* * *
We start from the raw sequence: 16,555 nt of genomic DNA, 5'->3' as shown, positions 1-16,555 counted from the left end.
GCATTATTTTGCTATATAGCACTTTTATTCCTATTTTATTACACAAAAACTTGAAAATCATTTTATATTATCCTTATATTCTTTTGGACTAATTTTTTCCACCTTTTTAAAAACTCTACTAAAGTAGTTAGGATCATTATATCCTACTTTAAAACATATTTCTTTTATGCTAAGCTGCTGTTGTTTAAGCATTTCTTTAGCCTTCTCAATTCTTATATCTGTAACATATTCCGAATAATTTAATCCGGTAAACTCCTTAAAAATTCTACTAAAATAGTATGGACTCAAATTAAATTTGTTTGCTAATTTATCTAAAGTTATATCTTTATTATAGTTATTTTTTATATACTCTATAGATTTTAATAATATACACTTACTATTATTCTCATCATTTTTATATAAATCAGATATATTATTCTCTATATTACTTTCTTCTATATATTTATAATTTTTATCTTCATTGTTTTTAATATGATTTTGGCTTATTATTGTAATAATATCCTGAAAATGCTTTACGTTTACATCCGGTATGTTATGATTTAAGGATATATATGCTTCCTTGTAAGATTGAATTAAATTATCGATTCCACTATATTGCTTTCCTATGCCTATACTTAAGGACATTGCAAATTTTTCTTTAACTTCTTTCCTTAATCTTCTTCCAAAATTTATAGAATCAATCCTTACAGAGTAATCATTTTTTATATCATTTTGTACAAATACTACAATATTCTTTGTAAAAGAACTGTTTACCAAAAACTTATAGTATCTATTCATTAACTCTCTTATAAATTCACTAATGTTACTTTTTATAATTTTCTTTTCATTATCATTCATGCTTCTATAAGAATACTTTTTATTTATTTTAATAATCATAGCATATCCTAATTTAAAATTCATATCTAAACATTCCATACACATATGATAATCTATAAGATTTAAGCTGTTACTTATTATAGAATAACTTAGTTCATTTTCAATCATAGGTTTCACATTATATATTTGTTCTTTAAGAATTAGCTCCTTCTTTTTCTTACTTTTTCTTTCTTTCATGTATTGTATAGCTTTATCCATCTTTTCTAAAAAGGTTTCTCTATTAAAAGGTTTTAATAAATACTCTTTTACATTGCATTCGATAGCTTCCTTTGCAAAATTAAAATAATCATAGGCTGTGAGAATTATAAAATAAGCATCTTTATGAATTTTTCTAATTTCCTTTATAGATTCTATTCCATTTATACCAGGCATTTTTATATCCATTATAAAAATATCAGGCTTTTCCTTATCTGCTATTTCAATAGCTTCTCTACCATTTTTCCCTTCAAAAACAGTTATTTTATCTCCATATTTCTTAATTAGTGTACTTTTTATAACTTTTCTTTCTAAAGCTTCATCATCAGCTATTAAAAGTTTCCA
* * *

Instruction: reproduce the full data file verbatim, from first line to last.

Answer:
We start from the raw sequence: 16,555 nt of genomic DNA, 5'->3' as shown, positions 1-16,555 counted from the left end.
GCATTATTTTGCTATATAGCACTTTTATTCCTATTTTATTACACAAAAACTTGAAAATCATTTTATATTATCCTTATATTCTTTTGGACTAATTTTTTCCACCTTTTTAAAAACTCTACTAAAGTAGTTAGGATCATTATATCCTACTTTAAAACATATTTCTTTTATGCTAAGCTGCTGTTGTTTAAGCATTTCTTTAGCCTTCTCAATTCTTATATCTGTAACATATTCCGAATAATTTAATCCGGTAAACTCCTTAAAAATTCTACTAAAATAGTATGGACTCAAATTAAATTTGTTTGCTAATTTATCTAAAGTTATATCTTTATTATAGTTATTTTTTATATACTCTATAGATTTTAATAATATACACTTACTATTATTCTCATCATTTTTATATAAATCAGATATATTATTCTCTATATTACTTTCTTCTATATATTTATAATTTTTATCTTCATTGTTTTTAATATGATTTTGGCTTATTATTGTAATAATATCCTGAAAATGCTTTACGTTTACATCCGGTATGTTATGATTTAAGGATATATATGCTTCCTTGTAAGATTGAATTAAATTATCGATTCCACTATATTGCTTTCCTATGCCTATACTTAAGGACATTGCAAATTTTTCTTTAACTTCTTTCCTTAATCTTCTTCCAAAATTTATAGAATCAATCCTTACAGAGTAATCATTTTTTATATCATTTTGTACAAATACTACAATATTCTTTGTAAAAGAACTGTTTACCAAAAACTTATAGTATCTATTCATTAACTCTCTTATAAATTCACTAATGTTACTTTTTATAATTTTCTTTTCATTATCATTCATGCTTCTATAAGAATACTTTTTATTTATTTTAATAATCATAGCATATCCTAATTTAAAATTCATATCTAAACATTCCATACACATATGATAATCTATAAGATTTAAGCTGTTACTTATTATAGAATAACTTAGTTCATTTTCAATCATAGGTTTCACATTATATATTTGTTCTTTAAGAATTAGCTCCTTCTTTTTCTTACTTTTTCTTTCTTTCATGTATTGTATAGCTTTATCCATCTTTTCTAAAAAGGTTTCTCTATTAAAAGGTTTTAATAAATACTCTTTTACATTGCATTCGATAGCTTCCTTTGCAAAATTAAAATAATCATAGGCTGTGAGAATTATAAAATAAGCATCTTTATGAATTTTTCTAATTTCCTTTATAGATTCTATTCCATTTATACCAGGCATTTTTATATCCATTATAAAAATATCAGGCTTTTCCTTATCTGCTATTTCAATAGCTTCTCTACCATTTTTCCCTTCAAAAACAGTTATTTTATCTCCATATTTCTTAATTAGTGTACTTTTTATAACTTTTCTTTCTAAAGCTTCATCATCAGCTATTAAAAGTTTCCA